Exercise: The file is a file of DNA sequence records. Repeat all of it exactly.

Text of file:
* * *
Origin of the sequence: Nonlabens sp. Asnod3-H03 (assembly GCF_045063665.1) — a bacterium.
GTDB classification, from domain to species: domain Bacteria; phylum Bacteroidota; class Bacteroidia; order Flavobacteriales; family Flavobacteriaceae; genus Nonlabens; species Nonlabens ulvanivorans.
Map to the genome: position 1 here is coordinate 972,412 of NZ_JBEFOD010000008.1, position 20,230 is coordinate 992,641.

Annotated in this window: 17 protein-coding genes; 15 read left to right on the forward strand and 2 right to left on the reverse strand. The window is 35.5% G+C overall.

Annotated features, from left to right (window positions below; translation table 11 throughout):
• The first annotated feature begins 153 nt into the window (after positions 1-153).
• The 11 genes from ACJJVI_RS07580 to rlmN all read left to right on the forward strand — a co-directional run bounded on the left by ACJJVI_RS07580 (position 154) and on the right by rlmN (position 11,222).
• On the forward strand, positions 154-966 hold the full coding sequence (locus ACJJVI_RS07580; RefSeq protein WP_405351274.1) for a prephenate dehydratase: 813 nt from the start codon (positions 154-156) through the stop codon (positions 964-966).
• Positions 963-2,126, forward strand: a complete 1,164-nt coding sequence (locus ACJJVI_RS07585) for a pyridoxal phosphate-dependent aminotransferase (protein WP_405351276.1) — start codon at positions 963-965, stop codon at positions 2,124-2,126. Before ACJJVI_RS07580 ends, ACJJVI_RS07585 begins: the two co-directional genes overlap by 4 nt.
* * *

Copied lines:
Origin of the sequence: Nonlabens sp. Asnod3-H03 (assembly GCF_045063665.1) — a bacterium.
GTDB classification, from domain to species: domain Bacteria; phylum Bacteroidota; class Bacteroidia; order Flavobacteriales; family Flavobacteriaceae; genus Nonlabens; species Nonlabens ulvanivorans.
Map to the genome: position 1 here is coordinate 972,412 of NZ_JBEFOD010000008.1, position 20,230 is coordinate 992,641.

Annotated in this window: 17 protein-coding genes; 15 read left to right on the forward strand and 2 right to left on the reverse strand. The window is 35.5% G+C overall.

Annotated features, from left to right (window positions below; translation table 11 throughout):
• The first annotated feature begins 153 nt into the window (after positions 1-153).
• The 11 genes from ACJJVI_RS07580 to rlmN all read left to right on the forward strand — a co-directional run bounded on the left by ACJJVI_RS07580 (position 154) and on the right by rlmN (position 11,222).
• On the forward strand, positions 154-966 hold the full coding sequence (locus ACJJVI_RS07580; RefSeq protein WP_405351274.1) for a prephenate dehydratase: 813 nt from the start codon (positions 154-156) through the stop codon (positions 964-966).
• Positions 963-2,126, forward strand: a complete 1,164-nt coding sequence (locus ACJJVI_RS07585) for a pyridoxal phosphate-dependent aminotransferase (protein WP_405351276.1) — start codon at positions 963-965, stop codon at positions 2,124-2,126. Before ACJJVI_RS07580 ends, ACJJVI_RS07585 begins: the two co-directional genes overlap by 4 nt.